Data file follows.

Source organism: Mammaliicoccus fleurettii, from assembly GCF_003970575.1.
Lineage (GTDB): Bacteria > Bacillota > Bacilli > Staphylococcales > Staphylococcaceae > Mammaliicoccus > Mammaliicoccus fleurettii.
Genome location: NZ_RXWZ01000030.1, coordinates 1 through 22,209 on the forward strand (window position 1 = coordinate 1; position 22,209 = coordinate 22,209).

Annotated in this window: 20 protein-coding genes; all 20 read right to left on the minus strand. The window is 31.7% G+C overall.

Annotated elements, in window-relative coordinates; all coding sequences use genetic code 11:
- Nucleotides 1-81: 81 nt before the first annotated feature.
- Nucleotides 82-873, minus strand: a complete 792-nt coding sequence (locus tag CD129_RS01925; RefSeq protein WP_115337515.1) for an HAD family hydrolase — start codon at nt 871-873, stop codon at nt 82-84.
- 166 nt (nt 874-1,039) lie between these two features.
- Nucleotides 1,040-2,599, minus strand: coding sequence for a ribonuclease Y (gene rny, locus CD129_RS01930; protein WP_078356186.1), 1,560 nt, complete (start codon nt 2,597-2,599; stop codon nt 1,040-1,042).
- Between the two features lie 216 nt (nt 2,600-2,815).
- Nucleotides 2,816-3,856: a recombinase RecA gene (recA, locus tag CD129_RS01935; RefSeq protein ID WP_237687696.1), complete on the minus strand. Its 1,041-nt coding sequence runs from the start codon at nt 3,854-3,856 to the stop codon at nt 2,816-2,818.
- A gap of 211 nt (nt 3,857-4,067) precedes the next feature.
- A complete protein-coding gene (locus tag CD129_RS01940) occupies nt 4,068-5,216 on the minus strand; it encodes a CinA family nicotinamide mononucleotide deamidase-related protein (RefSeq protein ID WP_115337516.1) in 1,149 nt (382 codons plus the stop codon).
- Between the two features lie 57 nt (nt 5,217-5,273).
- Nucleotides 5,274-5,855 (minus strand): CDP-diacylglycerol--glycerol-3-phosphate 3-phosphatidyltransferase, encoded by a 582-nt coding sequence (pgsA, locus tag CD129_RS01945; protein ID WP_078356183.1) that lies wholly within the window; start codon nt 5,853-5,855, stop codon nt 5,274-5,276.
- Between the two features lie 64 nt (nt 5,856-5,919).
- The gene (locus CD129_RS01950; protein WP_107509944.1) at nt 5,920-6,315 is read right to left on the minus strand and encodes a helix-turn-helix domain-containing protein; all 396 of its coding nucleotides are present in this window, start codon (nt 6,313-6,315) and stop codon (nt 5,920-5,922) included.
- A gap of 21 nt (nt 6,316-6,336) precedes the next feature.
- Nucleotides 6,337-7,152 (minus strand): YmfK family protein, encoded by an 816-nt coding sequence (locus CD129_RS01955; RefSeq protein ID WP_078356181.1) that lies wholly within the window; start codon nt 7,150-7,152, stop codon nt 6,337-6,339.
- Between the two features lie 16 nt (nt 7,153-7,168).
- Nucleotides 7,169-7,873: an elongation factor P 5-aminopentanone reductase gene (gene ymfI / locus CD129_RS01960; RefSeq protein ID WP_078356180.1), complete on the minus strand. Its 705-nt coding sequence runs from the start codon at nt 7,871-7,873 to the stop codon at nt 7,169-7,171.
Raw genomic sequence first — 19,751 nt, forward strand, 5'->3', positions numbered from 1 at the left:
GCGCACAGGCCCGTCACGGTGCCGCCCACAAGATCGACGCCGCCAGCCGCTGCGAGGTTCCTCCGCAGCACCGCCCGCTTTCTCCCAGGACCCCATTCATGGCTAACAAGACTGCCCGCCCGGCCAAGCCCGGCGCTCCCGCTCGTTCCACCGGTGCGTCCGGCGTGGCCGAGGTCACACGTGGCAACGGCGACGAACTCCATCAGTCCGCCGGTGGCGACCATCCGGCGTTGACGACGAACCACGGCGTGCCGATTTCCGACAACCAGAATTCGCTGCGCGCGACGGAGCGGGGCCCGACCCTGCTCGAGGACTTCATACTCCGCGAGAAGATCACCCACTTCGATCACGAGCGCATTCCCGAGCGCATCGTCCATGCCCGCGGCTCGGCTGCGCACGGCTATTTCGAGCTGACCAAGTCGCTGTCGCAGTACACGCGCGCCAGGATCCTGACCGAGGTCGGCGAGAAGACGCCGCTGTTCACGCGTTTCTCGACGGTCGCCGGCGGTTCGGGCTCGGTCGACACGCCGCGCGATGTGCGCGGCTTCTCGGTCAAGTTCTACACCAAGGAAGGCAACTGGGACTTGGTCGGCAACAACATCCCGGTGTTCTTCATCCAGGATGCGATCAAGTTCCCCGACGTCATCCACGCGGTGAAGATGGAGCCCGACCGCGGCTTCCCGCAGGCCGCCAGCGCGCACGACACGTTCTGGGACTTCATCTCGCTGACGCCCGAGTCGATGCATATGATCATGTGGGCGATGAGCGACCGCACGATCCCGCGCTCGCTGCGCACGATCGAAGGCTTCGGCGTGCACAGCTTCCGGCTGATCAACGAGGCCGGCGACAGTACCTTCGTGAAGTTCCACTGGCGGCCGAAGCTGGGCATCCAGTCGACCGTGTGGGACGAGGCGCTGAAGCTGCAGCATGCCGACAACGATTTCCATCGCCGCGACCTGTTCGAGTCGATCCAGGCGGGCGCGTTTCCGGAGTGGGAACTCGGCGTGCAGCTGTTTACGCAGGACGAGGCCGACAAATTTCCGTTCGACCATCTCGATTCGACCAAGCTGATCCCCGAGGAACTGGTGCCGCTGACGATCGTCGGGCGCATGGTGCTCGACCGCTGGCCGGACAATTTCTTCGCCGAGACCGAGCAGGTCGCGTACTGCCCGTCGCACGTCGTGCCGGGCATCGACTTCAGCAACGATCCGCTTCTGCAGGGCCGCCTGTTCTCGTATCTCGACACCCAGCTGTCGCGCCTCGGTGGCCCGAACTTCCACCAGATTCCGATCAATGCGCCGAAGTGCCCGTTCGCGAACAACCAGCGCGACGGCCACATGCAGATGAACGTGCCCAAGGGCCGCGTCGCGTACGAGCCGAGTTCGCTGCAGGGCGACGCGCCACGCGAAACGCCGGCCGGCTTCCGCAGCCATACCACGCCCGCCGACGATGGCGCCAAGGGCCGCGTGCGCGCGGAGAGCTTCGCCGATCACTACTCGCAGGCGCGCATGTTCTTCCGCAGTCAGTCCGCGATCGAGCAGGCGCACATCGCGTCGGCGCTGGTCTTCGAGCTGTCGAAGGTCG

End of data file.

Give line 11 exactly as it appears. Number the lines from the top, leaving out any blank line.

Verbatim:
- Nucleotides 2,816-3,856: a recombinase RecA gene (recA, locus tag CD129_RS01935; RefSeq protein ID WP_237687696.1), complete on the minus strand. Its 1,041-nt coding sequence runs from the start codon at nt 3,854-3,856 to the stop codon at nt 2,816-2,818.